Git (Cheat Sheet)

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Topics Commands
Setup and Config git , config , help
Getting and Creating Projects init , clone
Basic Snapshotting add , status , diff , commit , notes , restore , reset , rm , mv
Branching and Merging branch , checkout , switch , merge , mergetool , log , stash , tag , worktree
Sharing and Updating Projects fetch , pull , push , remote , submodule
Inspection and Comparison show , log , diff , difftool , range-diff , shortlog , describe
Patching apply , cherry-pick , diff , rebase , revert
Debugging bisect , blame , grep


Typical workflows

Reset local branch to match remote branch

For example, I have a fork of wagmi-dev/viem at 0xarthurxyz/viem and I want my main branch (in 0xarthurxyz/viem) to match the main branch (in wagmi-dev/viem) exactly. I want 0 files changed, 0 insertions, 0 deletions, 0 commits ahead, 0 commits behind.

That way, I can create a new branch from main and work on it without having to worry about merging changes from wagmi-dev/viem.

Step 1: Fetch the Upstream Repository

If you haven’t already configured the upstream repository as a remote, you need to add it. The upstream repository is the original repository from which you forked.

# Check if upstream is already configured
git remote -v

# If not add it
git remote add upstream [email protected]:wagmi-dev/viem.git  
#              ^name    ^url

After adding the remote, you fetch the changes:

git fetch upstream
#         ^name

Step 2: Reset Your Main Branch

You need to make sure you’re on your main branch:

git checkout main
#            ^branch

Then, you reset your main branch to the state of the main branch of the upstream repository:

git reset --hard upstream/main
#                ^name    ^branch

git reset --hard moves the current branch’s tip to the specified commit, in this case, the tip of the upstream/main branch. The --hard flag tells Git to also reset the staging area and the working directory to match. This effectively discards all commits in your local main branch that are not in the upstream main branch.

Step 3: Force Push to Your Fork

After resetting your local branch, you can now force push this state to your GitHub fork:

git push origin main --force
#        ^name  ^branch

git push updates the remote branch with your local branch’s current state. The --force flag is necessary here because you’re rewriting the commit history of the main branch on the remote. This can be destructive, as it will replace the history on GitHub with the history from the upstream repository. Since you’re working alone on this fork, it’s safe to do so.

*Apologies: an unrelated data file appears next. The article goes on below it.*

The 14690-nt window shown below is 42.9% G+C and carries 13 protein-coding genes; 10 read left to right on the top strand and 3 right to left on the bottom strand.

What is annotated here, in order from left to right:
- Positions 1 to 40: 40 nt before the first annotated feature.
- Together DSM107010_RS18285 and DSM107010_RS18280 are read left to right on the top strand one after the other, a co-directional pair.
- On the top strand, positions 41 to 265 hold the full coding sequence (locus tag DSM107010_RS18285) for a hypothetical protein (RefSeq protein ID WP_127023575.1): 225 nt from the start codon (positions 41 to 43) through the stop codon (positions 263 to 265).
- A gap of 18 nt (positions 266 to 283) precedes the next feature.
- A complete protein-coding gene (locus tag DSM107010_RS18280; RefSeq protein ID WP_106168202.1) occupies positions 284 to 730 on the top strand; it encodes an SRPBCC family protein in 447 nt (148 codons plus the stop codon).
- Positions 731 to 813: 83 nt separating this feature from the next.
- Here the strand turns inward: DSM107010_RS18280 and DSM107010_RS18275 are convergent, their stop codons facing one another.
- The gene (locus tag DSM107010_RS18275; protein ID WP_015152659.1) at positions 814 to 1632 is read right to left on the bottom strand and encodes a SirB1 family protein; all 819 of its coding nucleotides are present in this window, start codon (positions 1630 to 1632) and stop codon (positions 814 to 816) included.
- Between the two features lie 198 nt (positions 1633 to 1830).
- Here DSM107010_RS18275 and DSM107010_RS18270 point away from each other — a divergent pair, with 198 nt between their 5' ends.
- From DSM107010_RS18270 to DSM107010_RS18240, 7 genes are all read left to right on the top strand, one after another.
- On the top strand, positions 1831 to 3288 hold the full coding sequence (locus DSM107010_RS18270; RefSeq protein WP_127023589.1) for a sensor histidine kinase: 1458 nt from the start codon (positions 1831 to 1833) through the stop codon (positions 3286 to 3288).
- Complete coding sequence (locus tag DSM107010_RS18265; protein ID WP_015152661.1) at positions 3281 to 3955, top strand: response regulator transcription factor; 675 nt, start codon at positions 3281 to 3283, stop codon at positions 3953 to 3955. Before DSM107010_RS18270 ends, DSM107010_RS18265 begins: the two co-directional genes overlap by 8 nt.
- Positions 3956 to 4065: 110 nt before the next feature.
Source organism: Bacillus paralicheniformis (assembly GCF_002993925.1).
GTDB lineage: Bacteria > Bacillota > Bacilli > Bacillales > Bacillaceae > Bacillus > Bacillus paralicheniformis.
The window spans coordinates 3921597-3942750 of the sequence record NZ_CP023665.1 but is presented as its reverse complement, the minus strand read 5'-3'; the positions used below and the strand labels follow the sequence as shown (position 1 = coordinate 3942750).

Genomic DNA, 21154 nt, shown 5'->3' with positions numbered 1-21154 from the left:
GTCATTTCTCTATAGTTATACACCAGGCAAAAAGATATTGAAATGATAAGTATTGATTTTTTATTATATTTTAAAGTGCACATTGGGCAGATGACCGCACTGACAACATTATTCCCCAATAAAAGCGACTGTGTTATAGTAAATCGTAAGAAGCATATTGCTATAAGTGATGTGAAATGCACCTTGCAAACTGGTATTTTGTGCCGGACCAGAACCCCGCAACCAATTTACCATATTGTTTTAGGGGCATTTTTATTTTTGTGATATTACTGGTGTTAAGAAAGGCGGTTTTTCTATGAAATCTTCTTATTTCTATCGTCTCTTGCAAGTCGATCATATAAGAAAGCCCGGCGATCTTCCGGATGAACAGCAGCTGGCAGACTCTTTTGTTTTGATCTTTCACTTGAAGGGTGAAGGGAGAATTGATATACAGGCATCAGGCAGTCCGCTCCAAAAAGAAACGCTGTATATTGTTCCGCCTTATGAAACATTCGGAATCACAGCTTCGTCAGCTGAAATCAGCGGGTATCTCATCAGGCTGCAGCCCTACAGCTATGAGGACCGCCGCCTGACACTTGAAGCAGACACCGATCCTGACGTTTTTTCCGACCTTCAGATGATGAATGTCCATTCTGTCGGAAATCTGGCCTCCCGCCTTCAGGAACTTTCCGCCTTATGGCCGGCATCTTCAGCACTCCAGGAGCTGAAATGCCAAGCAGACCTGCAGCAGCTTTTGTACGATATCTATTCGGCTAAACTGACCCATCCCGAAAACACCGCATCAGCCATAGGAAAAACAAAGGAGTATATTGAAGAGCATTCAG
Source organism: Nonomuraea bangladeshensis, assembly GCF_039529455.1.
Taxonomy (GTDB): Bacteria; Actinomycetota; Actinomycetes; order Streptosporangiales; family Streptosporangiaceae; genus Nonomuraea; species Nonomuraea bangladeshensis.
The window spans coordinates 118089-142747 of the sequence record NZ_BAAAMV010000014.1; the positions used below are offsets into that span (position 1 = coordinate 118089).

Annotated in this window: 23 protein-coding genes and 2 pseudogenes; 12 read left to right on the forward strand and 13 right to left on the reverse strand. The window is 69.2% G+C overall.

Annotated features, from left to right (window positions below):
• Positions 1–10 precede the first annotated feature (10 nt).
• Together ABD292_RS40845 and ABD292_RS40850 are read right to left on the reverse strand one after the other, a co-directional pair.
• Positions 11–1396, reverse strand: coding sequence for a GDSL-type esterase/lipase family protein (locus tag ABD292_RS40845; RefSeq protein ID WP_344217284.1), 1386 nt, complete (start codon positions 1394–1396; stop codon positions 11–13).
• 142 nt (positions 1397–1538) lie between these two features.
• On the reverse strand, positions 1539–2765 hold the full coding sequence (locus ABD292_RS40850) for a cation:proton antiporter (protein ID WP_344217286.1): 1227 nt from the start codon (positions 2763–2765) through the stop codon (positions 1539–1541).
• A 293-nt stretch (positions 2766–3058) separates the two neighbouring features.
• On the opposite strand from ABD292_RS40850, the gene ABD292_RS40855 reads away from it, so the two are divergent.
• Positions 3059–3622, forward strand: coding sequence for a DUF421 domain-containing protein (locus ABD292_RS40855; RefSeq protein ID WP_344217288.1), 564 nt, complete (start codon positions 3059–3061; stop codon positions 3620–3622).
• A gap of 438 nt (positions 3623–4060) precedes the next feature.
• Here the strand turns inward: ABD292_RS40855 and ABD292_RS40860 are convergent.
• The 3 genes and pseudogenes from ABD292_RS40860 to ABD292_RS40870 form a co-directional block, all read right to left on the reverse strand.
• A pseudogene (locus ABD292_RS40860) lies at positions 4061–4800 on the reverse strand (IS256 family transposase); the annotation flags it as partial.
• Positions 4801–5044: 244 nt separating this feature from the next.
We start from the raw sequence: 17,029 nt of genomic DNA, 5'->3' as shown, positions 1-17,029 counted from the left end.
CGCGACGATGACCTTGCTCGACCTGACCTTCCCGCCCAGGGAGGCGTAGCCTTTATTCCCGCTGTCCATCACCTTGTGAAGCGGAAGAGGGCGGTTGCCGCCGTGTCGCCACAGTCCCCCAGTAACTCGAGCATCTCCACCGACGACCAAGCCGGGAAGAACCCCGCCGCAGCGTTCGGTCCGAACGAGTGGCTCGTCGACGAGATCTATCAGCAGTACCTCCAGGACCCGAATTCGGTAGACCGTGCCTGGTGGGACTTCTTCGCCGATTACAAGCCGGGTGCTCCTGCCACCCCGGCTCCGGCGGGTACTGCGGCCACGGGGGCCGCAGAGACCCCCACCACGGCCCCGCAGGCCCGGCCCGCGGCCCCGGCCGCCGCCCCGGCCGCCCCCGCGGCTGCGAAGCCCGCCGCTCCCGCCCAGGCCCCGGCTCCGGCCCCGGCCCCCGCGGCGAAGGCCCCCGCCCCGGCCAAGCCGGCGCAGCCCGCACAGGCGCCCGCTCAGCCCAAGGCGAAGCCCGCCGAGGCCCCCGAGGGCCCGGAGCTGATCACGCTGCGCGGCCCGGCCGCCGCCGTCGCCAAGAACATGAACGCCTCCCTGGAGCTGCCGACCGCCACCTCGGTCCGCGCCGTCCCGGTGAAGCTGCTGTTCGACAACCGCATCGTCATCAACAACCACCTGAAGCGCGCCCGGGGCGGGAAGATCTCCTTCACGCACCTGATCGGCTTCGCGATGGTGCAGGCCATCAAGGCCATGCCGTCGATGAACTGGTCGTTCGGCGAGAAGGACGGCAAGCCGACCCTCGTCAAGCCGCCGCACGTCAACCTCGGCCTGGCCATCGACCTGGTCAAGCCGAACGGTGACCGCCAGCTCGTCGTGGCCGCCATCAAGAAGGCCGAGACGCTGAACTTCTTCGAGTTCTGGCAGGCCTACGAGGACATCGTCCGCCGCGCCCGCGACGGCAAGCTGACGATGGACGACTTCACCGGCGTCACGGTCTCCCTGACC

• Be cautious with --force: Force pushing is a powerful feature that should be used with caution. It can permanently erase commits if used incorrectly. Always ensure that you’re force pushing to the correct branch and repository.

  • Backup your work: Before performing operations that rewrite history, such as a hard reset, it’s a good practice to create a backup branch of your current state, just in case you need to refer back to it.

  • Open Pull Requests: If you have open pull requests from your fork, resetting branches can affect them. Since you’re working alone, this may not be a concern, but it’s something to keep in mind when collaborating with others.


Open branch from remote repository

git checkout --track origin/my-branch-name

Source:  Git Branches: List, Create, Switch to, Merge, Push, & Delete


In Git, “remotes” are pointers to versions of your repository that are hosted on the internet or on a network somewhere, as opposed to being on your local machine.

When you work with Git, you have a local repository that lives on your computer. This repository contains all of your project’s files and the history of changes made to those files. However, when you want to share your code with others or synchronize it across multiple computers, you need a way to connect your local repository to a remote location.

Under the hood:

  • Configuration Files: Remotes are configured in the .git/config file of your local repository. This file contains the URLs and settings for your remotes.

  • References: Remotes work with references, which are pointers to commits. These are stored in a subdirectory of the .git directory called refs/remotes/.

  • Network Protocols: Git supports several protocols for communicating with remotes, including HTTP, HTTPS, SSH, and Git’s own protocol.

  • Security: When you push to or pull from a remote, Git ensures the integrity of the data transfer. With SSH, for example, the data is encrypted.

  • Pruning: Over time, a remote repository may have branches deleted. To clean up these stale references, you can use git fetch with the --prune option.

  • Tags: Remotes also keep track of tags, which are like snapshots of your repository at a certain point in time. You can push tags to remotes with git push --tags.

  • Branch Tracking: Local branches can track remote branches. This means changes in the remote branch can be pulled into the local branch with a simple git pull, without specifying the remote name and branch.

Source: ChatGPT

Existing remotes

When you clone a repository, Git automatically adds a remote called origin. This points to the location from which you cloned the repository. You can see which remotes are configured with:

git remote -v

The -v flag stands for “verbose” and tells Git to show the URLs that each remote points to.

For example, in my viem fork I have the following remotes:

~/Documents/0xarthurxyz/viem main $ git remote -v
origin	[email protected]:0xarthurxyz/viem.git (fetch)
origin	[email protected]:0xarthurxyz/viem.git (push)
upstream (fetch)
upstream (push)